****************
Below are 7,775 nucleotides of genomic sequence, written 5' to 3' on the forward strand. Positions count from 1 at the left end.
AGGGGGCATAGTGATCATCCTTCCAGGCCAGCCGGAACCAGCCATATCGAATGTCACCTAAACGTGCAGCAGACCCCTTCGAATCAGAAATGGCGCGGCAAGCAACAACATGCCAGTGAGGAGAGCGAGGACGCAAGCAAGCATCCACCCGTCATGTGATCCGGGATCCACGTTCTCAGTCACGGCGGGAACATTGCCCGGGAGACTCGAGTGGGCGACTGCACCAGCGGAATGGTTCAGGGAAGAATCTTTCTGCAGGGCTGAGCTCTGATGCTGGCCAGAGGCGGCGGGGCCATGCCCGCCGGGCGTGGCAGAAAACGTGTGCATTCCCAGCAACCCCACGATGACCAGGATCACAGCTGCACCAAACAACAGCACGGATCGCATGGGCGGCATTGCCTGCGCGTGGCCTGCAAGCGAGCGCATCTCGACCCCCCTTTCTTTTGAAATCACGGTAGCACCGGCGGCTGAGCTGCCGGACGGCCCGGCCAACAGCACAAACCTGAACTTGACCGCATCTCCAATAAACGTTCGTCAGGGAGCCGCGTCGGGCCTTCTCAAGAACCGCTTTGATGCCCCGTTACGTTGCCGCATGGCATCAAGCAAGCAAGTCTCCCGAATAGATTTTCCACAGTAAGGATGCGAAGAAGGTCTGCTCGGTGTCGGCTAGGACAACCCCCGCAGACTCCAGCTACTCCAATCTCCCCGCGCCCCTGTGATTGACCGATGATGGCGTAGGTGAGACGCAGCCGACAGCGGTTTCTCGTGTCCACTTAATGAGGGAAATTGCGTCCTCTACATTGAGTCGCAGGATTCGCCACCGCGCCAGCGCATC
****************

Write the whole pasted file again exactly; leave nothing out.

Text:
Below are 7,775 nucleotides of genomic sequence, written 5' to 3' on the forward strand. Positions count from 1 at the left end.
AGGGGGCATAGTGATCATCCTTCCAGGCCAGCCGGAACCAGCCATATCGAATGTCACCTAAACGTGCAGCAGACCCCTTCGAATCAGAAATGGCGCGGCAAGCAACAACATGCCAGTGAGGAGAGCGAGGACGCAAGCAAGCATCCACCCGTCATGTGATCCGGGATCCACGTTCTCAGTCACGGCGGGAACATTGCCCGGGAGACTCGAGTGGGCGACTGCACCAGCGGAATGGTTCAGGGAAGAATCTTTCTGCAGGGCTGAGCTCTGATGCTGGCCAGAGGCGGCGGGGCCATGCCCGCCGGGCGTGGCAGAAAACGTGTGCATTCCCAGCAACCCCACGATGACCAGGATCACAGCTGCACCAAACAACAGCACGGATCGCATGGGCGGCATTGCCTGCGCGTGGCCTGCAAGCGAGCGCATCTCGACCCCCCTTTCTTTTGAAATCACGGTAGCACCGGCGGCTGAGCTGCCGGACGGCCCGGCCAACAGCACAAACCTGAACTTGACCGCATCTCCAATAAACGTTCGTCAGGGAGCCGCGTCGGGCCTTCTCAAGAACCGCTTTGATGCCCCGTTACGTTGCCGCATGGCATCAAGCAAGCAAGTCTCCCGAATAGATTTTCCACAGTAAGGATGCGAAGAAGGTCTGCTCGGTGTCGGCTAGGACAACCCCCGCAGACTCCAGCTACTCCAATCTCCCCGCGCCCCTGTGATTGACCGATGATGGCGTAGGTGAGACGCAGCCGACAGCGGTTTCTCGTGTCCACTTAATGAGGGAAATTGCGTCCTCTACATTGAGTCGCAGGATTCGCCACCGCGCCAGCGCATC